Climategate’s effects cast a pall over the United Nations Climate Change Conference (COP15) in Copenhagen early in December. The Intergovernmental Panel on Climate Change (IPCC) had hoped the summit would yield a comprehensive climate change treaty. In the weeks leading up to the event, that seemed doubtful and soon it became an impossibility.

Not a day went by that scientists and politicians weren’t forced to address the email scandal and the doubts it had sewn into the public consciousness. Divisions amongst developed nations and poorer nations soon turned into insurmountable rifts and chasms. Richer nations demanded accountability for all nations while developing nations insisted on billions of dollars in financial aid.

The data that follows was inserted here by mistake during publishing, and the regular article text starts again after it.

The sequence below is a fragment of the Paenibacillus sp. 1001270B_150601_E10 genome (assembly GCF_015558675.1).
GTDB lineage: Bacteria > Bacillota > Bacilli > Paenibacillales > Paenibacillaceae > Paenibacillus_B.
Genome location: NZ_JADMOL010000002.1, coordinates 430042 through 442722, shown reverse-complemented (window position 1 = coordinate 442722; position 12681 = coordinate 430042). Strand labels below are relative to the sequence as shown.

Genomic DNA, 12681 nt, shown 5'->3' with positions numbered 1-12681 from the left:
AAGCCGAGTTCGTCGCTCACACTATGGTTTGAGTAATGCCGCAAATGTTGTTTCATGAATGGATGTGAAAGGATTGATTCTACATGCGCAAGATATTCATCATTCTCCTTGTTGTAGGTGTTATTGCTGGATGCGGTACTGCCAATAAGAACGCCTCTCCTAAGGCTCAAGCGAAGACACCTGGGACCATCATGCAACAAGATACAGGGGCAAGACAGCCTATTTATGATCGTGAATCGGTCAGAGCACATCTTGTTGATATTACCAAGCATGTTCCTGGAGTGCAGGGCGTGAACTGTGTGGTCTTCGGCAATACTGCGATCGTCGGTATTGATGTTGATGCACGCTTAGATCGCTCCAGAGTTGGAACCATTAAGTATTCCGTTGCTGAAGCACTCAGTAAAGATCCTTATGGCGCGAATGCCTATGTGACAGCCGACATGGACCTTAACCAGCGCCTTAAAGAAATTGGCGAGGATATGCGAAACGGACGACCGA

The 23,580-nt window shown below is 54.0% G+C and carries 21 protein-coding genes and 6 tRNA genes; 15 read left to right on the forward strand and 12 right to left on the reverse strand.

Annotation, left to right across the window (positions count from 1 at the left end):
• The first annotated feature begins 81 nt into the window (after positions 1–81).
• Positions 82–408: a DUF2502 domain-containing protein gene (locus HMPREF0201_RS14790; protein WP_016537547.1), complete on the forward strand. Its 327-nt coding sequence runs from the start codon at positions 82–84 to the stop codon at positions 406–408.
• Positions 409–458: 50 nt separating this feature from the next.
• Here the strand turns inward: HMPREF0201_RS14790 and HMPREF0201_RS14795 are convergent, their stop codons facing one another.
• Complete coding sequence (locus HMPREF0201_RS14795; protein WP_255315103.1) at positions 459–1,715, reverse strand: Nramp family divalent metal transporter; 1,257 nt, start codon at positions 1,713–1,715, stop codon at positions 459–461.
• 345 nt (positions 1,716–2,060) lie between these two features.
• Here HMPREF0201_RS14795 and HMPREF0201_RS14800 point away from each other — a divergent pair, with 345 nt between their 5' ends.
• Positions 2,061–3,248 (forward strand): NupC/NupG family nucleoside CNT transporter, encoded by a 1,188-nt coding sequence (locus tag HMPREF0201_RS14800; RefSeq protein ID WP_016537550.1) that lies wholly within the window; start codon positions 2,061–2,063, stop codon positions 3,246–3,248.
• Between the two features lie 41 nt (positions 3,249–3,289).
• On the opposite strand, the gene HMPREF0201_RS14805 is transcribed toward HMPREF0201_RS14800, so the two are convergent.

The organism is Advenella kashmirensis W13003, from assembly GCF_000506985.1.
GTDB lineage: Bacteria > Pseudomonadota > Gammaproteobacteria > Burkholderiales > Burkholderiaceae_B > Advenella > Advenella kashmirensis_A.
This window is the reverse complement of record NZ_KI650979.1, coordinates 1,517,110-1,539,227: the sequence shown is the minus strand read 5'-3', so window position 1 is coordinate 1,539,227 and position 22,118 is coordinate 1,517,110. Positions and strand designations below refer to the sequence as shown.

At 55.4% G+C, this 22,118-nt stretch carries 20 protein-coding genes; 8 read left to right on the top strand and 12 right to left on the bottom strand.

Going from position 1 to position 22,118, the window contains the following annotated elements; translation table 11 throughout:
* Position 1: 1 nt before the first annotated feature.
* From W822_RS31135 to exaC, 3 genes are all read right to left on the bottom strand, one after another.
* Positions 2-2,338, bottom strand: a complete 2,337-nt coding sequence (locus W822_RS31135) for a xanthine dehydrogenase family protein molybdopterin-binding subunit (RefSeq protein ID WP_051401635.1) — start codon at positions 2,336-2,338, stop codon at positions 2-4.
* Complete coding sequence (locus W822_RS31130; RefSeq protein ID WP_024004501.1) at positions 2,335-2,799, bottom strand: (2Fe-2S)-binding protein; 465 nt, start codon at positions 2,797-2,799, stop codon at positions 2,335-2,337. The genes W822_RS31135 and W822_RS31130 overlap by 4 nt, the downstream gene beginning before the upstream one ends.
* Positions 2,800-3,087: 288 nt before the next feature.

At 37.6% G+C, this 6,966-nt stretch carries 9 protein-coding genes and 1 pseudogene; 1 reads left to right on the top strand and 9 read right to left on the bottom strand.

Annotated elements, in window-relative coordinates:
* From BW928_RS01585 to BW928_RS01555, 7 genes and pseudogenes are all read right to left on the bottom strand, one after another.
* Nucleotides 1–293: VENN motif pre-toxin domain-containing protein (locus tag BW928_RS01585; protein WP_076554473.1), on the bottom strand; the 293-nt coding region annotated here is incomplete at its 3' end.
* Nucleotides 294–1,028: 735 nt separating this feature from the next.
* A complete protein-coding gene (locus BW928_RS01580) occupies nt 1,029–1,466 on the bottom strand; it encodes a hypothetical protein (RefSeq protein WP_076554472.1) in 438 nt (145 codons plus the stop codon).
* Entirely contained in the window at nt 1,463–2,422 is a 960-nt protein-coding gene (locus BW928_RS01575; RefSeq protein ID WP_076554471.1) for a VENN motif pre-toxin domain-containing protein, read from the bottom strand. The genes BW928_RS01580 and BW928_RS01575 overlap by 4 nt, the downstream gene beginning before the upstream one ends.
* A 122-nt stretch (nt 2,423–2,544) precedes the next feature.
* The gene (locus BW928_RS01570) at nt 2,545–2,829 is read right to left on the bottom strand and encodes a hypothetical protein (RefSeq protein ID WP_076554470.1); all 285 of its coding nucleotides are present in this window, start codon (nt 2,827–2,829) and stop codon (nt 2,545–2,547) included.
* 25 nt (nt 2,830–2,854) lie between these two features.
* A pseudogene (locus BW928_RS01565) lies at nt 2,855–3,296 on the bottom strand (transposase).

President Barack Obama flew to Copenhagenin the closing days of the summit and many hoped he would be able to salvage the talks. The differences were too large though and theCopenhagen Accord that emerged had many saying it wasn’t worth the paper it was written on.

Arguably 2009 was one of the most eventful since the manmade climate change theory was first put forth. The year started with the science seemingly ‘settled’ and a ‘consensus’ pointing to man being the dominant influence on climate. In 12 short months however, the tide shifted. Scientific evidence to the contrary finally saw the light of day, cracks emerged amongst the so-called consensus and major events rattled the basis of what had been thought to be fact. The year has proven that the debate is not over nor is anything truly settled about anthropogenic global warming.